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Drake and Kendrick Lamar’s Recent Rap Conflict Explained

  • May 9, 2024
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In one of the biggest feuds in recent hip-hop history, Drake and Kendrick Lamar are feuding — so much so that police were called into their feud after a security guard was shot outside the mansion Tuesday from Drake to Toronto. But it was not always this way.

Over a decade ago, the duo collaborated on a few songs: Drake’s 2011 track “Buried Alive Interlude,” Lamar’s 2012 “Poetic Justice,” and A$’s “(Expletive) ‘Problemes.” AP Rocky the same year.

It didn’t last very long. In 2013, Pulitzer Prize winner Lamar was featured on Big Sean’s “Control,” in which he called out many contemporary rappers, including Drake, J. Cole, Meek Mill, Pusha T, A$AP Rocky, Big KRIT . , Wale, Pusha. T and even Big Sean among them.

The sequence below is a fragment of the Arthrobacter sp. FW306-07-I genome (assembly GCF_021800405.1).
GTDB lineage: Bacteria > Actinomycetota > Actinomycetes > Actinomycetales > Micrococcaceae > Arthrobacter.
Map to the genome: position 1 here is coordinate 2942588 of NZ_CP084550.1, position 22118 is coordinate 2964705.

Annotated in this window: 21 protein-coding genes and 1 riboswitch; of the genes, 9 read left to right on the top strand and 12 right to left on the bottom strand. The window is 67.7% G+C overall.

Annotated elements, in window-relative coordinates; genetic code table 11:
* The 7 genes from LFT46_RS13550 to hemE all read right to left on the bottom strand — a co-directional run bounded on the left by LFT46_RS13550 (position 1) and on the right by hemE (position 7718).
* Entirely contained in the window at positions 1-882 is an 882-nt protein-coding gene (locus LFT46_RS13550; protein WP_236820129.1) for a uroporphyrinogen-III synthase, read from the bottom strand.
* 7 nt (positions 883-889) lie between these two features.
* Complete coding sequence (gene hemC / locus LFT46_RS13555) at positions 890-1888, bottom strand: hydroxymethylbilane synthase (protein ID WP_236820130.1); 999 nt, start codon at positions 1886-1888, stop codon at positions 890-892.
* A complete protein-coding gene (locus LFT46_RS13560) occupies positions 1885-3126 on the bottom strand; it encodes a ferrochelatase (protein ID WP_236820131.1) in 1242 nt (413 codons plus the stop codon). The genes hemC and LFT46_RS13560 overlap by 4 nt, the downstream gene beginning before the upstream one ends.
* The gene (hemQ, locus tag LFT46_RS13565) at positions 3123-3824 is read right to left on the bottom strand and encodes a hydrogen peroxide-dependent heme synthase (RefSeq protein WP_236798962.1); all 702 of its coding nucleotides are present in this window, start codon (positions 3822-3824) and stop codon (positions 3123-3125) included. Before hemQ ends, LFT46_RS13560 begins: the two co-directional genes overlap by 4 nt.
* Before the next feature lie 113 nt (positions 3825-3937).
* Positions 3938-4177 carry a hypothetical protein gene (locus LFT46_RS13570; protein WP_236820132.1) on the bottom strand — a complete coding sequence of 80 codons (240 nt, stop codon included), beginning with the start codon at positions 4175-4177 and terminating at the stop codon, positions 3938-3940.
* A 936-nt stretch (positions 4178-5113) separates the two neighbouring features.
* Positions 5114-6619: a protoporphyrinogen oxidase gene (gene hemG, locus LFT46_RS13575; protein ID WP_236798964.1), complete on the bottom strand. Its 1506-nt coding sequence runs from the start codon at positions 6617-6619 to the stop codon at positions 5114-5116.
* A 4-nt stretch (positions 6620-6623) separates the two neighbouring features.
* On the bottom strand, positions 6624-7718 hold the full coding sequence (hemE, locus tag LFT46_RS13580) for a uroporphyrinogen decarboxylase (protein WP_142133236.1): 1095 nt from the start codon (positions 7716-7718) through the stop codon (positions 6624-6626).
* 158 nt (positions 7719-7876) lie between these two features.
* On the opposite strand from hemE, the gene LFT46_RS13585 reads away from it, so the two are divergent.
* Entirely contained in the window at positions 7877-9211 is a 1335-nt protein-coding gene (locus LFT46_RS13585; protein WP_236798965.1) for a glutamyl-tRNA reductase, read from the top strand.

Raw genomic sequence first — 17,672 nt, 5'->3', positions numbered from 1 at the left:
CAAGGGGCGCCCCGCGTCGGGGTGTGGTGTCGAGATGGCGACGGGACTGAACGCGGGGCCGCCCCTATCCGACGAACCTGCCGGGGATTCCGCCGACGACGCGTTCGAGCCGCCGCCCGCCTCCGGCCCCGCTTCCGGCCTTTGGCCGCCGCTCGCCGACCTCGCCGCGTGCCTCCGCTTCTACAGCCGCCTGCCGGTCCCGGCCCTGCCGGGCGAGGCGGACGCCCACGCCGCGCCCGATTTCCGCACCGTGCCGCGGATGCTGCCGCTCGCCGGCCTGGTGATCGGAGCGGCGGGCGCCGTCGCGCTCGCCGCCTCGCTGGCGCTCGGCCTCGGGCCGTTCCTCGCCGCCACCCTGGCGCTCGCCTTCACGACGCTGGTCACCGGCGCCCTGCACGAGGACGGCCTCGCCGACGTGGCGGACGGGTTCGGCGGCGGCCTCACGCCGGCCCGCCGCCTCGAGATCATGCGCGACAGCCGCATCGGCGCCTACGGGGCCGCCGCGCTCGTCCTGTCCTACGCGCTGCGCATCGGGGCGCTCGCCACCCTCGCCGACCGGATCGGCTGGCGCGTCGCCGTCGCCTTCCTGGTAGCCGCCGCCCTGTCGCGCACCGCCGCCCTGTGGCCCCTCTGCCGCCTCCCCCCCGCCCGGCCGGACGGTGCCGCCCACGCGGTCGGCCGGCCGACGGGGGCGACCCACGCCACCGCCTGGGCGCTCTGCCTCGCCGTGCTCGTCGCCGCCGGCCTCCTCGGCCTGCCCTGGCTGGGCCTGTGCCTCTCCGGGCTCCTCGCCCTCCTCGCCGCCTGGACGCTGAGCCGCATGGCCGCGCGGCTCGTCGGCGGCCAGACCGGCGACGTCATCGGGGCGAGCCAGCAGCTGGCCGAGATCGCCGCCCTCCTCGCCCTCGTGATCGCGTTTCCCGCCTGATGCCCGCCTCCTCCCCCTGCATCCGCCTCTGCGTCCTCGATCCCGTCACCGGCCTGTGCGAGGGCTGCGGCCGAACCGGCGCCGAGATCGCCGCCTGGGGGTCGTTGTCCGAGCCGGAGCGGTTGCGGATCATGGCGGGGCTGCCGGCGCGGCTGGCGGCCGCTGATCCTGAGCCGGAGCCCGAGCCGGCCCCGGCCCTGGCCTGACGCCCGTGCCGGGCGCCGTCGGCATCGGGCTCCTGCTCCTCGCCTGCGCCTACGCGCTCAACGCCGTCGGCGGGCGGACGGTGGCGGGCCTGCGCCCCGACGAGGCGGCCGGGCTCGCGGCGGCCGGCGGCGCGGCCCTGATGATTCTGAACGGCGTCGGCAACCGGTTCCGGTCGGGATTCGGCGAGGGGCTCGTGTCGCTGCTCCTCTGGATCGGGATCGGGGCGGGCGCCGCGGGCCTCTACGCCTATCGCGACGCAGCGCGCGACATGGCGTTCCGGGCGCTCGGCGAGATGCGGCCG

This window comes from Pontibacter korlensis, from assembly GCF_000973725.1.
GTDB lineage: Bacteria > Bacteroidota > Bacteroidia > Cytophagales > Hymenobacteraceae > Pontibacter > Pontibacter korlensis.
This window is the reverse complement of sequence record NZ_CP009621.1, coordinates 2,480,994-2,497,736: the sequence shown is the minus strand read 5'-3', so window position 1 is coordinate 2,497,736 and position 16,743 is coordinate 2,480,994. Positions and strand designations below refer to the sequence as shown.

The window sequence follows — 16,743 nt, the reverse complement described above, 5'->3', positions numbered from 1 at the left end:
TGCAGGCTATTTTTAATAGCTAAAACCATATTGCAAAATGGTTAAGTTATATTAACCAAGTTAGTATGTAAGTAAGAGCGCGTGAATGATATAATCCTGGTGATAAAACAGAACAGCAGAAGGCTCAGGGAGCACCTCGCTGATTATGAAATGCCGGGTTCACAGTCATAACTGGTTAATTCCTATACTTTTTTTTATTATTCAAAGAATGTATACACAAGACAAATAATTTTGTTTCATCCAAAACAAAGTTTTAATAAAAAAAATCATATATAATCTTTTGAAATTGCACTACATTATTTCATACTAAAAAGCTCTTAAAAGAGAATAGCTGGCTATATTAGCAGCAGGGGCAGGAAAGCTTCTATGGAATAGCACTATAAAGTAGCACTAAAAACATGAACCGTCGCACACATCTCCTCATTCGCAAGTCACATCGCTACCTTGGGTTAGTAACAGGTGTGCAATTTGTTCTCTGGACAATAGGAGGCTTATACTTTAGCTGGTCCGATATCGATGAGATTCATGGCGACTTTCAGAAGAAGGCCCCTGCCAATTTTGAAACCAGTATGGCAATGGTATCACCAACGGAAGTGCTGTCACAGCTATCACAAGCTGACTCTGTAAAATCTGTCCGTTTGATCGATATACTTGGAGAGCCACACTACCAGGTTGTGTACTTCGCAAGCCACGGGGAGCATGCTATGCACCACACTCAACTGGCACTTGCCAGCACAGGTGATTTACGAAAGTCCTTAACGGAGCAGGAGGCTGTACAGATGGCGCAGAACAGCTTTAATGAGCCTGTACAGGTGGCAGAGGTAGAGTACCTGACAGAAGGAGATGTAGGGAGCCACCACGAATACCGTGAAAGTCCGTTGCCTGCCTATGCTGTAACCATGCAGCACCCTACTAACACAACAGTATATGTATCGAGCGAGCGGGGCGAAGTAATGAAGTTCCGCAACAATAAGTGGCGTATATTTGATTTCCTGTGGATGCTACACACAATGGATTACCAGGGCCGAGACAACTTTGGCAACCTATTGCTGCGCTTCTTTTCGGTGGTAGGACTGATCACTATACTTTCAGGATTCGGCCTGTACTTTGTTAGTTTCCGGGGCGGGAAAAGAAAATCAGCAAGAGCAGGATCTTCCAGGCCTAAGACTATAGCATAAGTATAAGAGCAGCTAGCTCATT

“I got love for you all, but I’m trying to murder you,” he rapped. “I’m trying to make sure your main fans haven’t heard of you.”

Drake responded in a Billboard cover story, saying, “I know damn well Kendrick is not assassinating me at all, on any platform.” Shortly after, at the 2013 BET Hip-Hop Awards, Lamar took another jab at Drake.

Over the next few years, rappers dissed each other less frequently. Drake has had other issues with other artists, like Meek Mill in 2015, and most infamously Pusha T in 2018, where the latter rapper released “The Story of Adidon”, revealing that Drake is a father.